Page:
Words by Charlie Suanga
From RC Driver Issue: 133
Greetings, tech fans! Recently I was able to assist with running a major on-road race’s tech inspection processes. This included the vehicle tech before racing as well as the motor pre-tech and post-race processes. This was not the first time I’ve done this and I always enjoy event organizing. At this race, I had a conversation with a racer about the rotors in the motors and how they work. Many others seemed to find this topic interesting so this month, let’s take a close look at all the parts of the modern brushless motor’s rotor.
In the RC world, there are two core types of rotors; four-pole rotors for SCT motors and 1/8-scale motors, and the more common two-pole rotors that are used in Spec Class motors and the common 540-sized mod motors for two-wheel drive racing. For the most part, there are no real tuning rotors offered for four-pole motors. The classes are a bit new and vehicles typically have four-wheel drive so the fine tuning of motor feel and response is not as crucial. However, in the world of two-pole 540 motors, most manufacturers offer a wide range of tuning rotors. High torque, high RPM, high temperature and some sets offering three or four different rotors are all available for the same motor! So we’ll take a look first at what the rotor itself consists of and then talk a little about what they do to the motor.
All rotors have a center shaft. This houses the bearing surfaces and the flat spot for the pinion. The center diameter of the shaft affects the overall thickness of the magnet and is one of the sizes specified by the sanctioning body rules for spec class racing. Modified rotors are often not at all legal to use in a spec motor, even though they fit. Some designs have thick magnetic materials that are weaker; others have thin magnetic materials that are stronger. The balance of materials used is always up for debate and one it’s of the areas motor designers tune with.
The magnet is typically a round cylinder or a tube. The modern RC car motor magnet is commonly Neodymium material that is manufactured using a process called sintering. Sintered rotors are molded and baked at very high temperatures. The process is similar to making ceramics but a bit more involved. The magnets are molded as tubes that are then attached to the center shaft. After the assembly is completed, the magnet has to be charged, or magnetized. The magnet tube is attached to the shaft with bonding agents. Depending on each manufacturer’s processes, the rotors may require balancing. Some rotors have alum rings on one end that allow material to be removed, or added in some cases, to balance the rotors.
But what does all that mean? Typically the rotors are only marketed using their outside diameter. A given manufacturer’s base rotor designs will be the same to save tooling and design costs. The easy spec to change and tune with has been the magnet’s outside diameter and the blend of materials used to actually compose the magnet. First let’s look at the materials.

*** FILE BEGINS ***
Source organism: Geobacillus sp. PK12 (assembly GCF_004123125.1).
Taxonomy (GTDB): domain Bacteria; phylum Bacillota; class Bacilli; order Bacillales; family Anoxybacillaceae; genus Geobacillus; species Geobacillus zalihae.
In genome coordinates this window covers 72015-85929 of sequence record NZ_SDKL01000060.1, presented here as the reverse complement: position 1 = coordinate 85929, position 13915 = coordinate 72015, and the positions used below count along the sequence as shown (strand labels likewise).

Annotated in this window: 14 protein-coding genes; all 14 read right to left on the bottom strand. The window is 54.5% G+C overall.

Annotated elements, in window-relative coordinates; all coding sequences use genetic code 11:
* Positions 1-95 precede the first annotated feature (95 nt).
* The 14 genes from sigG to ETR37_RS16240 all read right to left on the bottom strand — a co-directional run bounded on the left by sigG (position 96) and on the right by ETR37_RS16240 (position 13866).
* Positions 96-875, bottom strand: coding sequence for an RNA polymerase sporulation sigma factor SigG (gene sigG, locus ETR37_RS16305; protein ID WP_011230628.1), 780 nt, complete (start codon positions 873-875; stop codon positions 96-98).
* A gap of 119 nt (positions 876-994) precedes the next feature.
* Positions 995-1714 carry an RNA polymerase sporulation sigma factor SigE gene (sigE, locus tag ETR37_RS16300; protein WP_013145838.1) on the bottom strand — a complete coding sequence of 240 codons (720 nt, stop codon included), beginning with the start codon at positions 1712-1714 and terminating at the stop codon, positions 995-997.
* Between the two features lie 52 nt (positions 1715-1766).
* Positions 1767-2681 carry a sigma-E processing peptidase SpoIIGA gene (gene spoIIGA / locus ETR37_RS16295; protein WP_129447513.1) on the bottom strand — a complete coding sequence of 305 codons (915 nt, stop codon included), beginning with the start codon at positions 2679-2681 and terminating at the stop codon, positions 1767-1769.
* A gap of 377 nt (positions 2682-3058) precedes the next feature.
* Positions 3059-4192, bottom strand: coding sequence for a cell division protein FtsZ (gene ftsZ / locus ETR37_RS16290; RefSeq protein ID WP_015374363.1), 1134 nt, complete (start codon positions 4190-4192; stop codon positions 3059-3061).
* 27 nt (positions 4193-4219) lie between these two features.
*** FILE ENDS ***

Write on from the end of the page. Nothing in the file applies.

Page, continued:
A manufacturer can work with suppliers to fine-tune their magnet composition. This allows them to balance the temperature tolerance against the strength. This can be tricky as a weak rotor does no good to a racer but a strong rotor that is overly sensitive to heating is equally bad. The magic blend of a motor rotor is a tightly guarded secret with most brands. Some favor high temp tolerance, others prefer magnetic strength. The balance is tricky as temperature tolerance and the magnetic strength are both very important factors.
The diameter is one measurement that we can all understand but it is
commonly mistaken for what is really changing. Many racers assume that a larger rotor gives them more power. This is not really true. While it may feel like it has more grunt, there is actually no change in power. The motor is simply moving lower in the RPM range. This makes the motor suffer when used at a higher RPM range, often making the motor run hotter than normal. Torque rotors are good for short tracks that lack long straights. Some folks prefer them in truck classes as well. Heavier rigs tend to benefit from a bit more ump. When you use a tuning rotor, you should very likely be changing gearing as well. Assuming you had the previous rotor geared correctly, higher torque rotors usually lean toward a larger pinion. Going up one tooth is safe but some use tuning rotors to fine-tune feel as well. Lowering the RPM of the motor overall can help tame it down a bit, making it easier to drive. In cases like this, re-gearing is not always needed. The same is true for higher RPM rotors. Vehicle gearing limits or class rules may limit gearing, so you can then go to higher RPM rotors to gain some extra speed. The overall strength of the rotor can be a tuning topic as well. Oval racers measure their magnet strength and tune gearing accordingly.
The world of rotors can be confusing but in the end it’s another valuable tuning tool that can be used by anyone. Happy Tuning!